A study in consanguineous Pakistani families with PCG revealed linkage to a new locus adjacent to GLC3C on 14q24.2–24.3 [15]. LTBP2 is the identified gene in this locus. Homozygous nonsense mutations in the LTBP2 gene were identified in four consanguineous Pakistani families and in eight of 15 Gypsy individuals with primary congenital glaucoma. Patients with PCG from Pakistan and Iran were reported to harbor mutations in this gene while studies on patients with PCG from Saudi Arabia ruled out the presence of these or any other mutations in this gene [13,16,17]. These findings support the fact that incidence of mutations in the LTBP2 gene in patients with PCG is not a universal observable fact. No studies have analyzed LTBP2 in an Indian population with PCG. In the present study, we screened all the exons with intron-exon boundaries of the LTBP2 gene in 54 unrelated patients with primary congenital glaucoma who were either negative or heterozygous for CYP1B1, MYOC, and FOXC1 gene mutations and 50 healthy controls.


Clinical evaluation and patient selection

75 patients diagnosed with primary congenital glaucoma presenting at the Dr. Rajendra Prasad Centre for Ophthalmic Sciences, All India Institute of Medical Sciences (AIIMS), New Delhi, India, were enrolled in the study. Out of the 75 patients 51 were male and 24 were female. The age of onset of the disease ranged from birth to 1 year. This study was performed according to the tenets of the Declaration of Helsinki. After ethical approval was received from the Institutional Review Board (IRB00006862; AIIMS), a total of 54 patients with PCG were screened for LTBP2 sequence variations (either negative heterozygous for MYOC, CYP1B1 and FOXC1 gene mutations; Appendix 1). All patients were unrelated to each other and were examined by one of the authors (glaucoma specialist). The diagnosis involved clinical, ocular, and systemic examination. Inclusion criteria for the patients were increased corneal diameter (>12.0 mm) and raised IOP (>21 mmHg) with the presence/absence of Haab's striae and optic disc changes (where examination was possible). The additional inclusion factors were symptoms of epiphora and photophobia.

All patients with other ocular anomalies or with systemic glaucoma associated syndrome and with history of blood transfusion, toxoplasmosis, rubella, cytomegalovirus, and herpes simplex virus (TORCH) infection, and drug intake by mother during pregnancy were excluded from the study. Detailed family history of ocular or other hereditary disorders up to three generations were taken, and pedigree charts were constructed.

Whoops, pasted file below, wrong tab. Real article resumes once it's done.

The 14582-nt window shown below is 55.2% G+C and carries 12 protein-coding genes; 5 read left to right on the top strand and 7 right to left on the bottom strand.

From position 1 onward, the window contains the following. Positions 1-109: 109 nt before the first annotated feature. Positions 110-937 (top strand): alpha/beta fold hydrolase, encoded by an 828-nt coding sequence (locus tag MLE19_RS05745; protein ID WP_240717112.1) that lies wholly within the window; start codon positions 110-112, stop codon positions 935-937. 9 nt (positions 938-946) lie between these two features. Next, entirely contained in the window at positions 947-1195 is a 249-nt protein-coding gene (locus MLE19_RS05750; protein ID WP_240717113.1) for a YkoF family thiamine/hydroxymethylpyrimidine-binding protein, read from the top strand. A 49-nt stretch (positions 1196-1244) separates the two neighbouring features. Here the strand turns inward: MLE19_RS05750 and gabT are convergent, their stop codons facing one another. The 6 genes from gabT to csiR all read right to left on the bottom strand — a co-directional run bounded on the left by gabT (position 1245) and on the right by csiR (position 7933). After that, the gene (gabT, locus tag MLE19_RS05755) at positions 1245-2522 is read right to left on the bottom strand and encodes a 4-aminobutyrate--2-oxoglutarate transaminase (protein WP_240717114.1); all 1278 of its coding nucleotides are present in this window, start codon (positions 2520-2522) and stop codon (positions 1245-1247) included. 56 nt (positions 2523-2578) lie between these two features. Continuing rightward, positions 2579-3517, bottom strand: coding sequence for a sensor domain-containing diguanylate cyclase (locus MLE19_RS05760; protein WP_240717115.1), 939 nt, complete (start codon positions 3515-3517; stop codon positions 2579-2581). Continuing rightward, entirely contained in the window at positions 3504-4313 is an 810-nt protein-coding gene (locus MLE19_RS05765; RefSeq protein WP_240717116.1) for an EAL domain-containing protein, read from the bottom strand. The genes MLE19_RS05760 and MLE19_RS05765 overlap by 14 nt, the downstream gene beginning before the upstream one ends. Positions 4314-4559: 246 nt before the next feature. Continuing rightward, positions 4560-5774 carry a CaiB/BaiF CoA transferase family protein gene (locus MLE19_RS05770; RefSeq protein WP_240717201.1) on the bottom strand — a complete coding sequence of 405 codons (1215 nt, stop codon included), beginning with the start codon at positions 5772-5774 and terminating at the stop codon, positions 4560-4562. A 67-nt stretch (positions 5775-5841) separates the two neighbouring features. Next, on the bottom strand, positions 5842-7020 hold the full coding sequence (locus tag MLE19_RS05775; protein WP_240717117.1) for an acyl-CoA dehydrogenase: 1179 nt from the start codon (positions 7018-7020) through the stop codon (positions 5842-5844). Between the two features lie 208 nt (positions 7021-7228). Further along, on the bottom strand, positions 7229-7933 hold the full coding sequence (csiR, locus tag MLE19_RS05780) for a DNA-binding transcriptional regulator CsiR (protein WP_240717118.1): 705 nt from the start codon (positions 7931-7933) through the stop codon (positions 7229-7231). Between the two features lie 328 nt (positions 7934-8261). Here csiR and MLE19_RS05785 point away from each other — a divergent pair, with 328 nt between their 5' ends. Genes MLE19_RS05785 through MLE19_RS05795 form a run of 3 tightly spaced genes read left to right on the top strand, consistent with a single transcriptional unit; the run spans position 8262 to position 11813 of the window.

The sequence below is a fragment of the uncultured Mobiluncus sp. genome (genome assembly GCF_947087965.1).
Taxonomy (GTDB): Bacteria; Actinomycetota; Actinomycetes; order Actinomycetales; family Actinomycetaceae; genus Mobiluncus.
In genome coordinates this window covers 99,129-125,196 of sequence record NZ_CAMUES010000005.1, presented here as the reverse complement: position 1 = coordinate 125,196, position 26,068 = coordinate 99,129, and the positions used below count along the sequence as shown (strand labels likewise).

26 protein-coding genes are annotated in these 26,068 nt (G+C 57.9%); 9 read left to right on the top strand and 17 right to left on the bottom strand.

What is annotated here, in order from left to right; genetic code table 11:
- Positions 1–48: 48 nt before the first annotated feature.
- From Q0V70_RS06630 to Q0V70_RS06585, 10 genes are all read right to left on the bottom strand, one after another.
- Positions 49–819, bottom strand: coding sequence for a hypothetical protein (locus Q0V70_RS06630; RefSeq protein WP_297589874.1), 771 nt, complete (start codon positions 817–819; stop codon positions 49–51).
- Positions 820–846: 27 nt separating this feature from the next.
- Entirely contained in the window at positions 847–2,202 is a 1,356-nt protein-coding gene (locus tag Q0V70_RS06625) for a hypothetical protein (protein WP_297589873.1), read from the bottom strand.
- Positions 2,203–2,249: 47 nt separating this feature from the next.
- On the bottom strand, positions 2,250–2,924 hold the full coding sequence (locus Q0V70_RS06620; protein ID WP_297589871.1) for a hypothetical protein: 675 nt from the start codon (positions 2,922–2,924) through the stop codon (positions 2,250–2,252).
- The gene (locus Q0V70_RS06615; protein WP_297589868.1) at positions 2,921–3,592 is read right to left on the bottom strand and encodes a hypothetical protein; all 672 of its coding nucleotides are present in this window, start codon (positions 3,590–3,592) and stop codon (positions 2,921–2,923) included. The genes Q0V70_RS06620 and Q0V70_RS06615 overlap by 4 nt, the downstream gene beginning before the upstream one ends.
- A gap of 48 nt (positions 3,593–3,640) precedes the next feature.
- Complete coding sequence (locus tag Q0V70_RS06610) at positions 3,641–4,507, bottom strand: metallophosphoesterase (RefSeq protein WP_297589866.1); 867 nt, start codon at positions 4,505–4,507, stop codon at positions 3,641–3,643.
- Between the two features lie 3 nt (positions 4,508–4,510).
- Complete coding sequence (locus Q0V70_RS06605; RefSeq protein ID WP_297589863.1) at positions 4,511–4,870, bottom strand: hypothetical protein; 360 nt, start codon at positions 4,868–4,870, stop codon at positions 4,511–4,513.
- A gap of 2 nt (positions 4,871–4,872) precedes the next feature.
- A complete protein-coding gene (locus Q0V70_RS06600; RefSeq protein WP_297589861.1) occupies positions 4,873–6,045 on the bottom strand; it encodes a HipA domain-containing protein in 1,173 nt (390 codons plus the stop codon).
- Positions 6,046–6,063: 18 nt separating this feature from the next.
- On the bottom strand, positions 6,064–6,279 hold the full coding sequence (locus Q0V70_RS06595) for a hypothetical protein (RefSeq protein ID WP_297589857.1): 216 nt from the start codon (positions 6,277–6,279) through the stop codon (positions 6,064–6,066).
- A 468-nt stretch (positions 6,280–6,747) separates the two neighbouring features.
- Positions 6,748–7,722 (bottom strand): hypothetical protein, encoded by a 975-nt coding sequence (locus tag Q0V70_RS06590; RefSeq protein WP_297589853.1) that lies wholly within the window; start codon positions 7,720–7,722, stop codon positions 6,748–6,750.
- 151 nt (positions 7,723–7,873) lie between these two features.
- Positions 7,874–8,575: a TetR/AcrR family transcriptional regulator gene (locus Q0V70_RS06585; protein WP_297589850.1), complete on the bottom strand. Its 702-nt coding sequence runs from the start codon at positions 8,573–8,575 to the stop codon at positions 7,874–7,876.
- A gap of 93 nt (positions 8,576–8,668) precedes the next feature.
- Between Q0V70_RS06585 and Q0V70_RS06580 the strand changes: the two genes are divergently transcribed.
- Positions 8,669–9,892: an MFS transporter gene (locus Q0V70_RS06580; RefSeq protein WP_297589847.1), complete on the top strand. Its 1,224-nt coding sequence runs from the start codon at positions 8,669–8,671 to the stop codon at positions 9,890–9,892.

Control group

Fifty ethnically matched non-glaucomatous individuals without any ocular/systemic disorders were enrolled as controls. Controls were unrelated to patients and to each other. All were older than 18 years and had normal IOP, open angles on gonioscopy, and normal optic nerves on examination. Informed consent forms were signed, and peripheral blood samples were collected from patients and controls by venipuncture in ethylenediaminetetra-acetic acid (EDTA) vacutainers and stored in −80 °C until further use.

Mutation screening and sequence analysis

Genomic DNA was extracted from whole blood samples using the organic method described by Sambrook et al. [18], with some modifications. Briefly, equal volume of lysis buffer was added to the blood samples and centrifuged. To the pellet, DNA extraction buffer, Proteinase K and sodium dodecyl sulfate (SDS) was added and incubated at 37 °C overnight. Equilibrated phenol and chloroform: isoamylalcohol was added to the suspension and mixed. The suspension was centrifuged at 5000 × g for 10 min. DNA was precipitated from the upper viscous layer using ice-cold ethanol. All 36 exons of LTBP2 with exon-intron boundaries were amplified from genomic DNA using PCR. Twenty-nine sets of overlapping primers were designed using the National Center for Biotechnology Information (NCBI) PRIMER3 program (Table 1). PCR amplification was performed in a S1000 thermal cycler (Bio-Rad, Hercules, CA). Amplifications were done in a 25 μl volume containing 3.0 pM of each primer (Integrated DNA Technology, Coralville, IA), 100 ng of genomic DNA, 1 unit of Taq polymerase (Banglore Genei P Ltd, Bengaluru, Karnataka, India), 0.1 mM of each deoxyribonucleotide triphosphate (dNTP), and 3.0 µl of 10× PCR buffer (with 15 mM MgCl2), with 35 cycles of amplification, each consisting of 30 s denaturation at 94 °C, 60 s annealing ranging from 59 °C to 62 °C and 1 min extension at 72 °C, and final extension at 72 °C for 5 min.

All PCR products were analyzed on 1.8% agarose gel, stained with ethidium-bromide (EtBr 10 mg/ml). Agarose gel was analyzed using a gel documentation system (Applied Biosystems, Carlsbad, CA). Successfully amplified PCR products were purified using a gel/PCR DNA fragments extraction kit (Catalog number DF100; Geneaid Biotech Ltd., Sijhih City, Taiwan). Purified PCR products were sent for sequencing to MCLAB (Molecular Cloning Laboratories, South San Francisco, CA). DNA sequences were analyzed against the LTBP2 reference sequence (ENSG00000119681) using ClustalW2, a multiple sequence alignment tool for DNA provided by the European Molecular Biology Laboratory (EMBL) European Bioinformatics Institute (EBI). The effect of the sequence alterations on splicing was determined using NNsplice 0.9.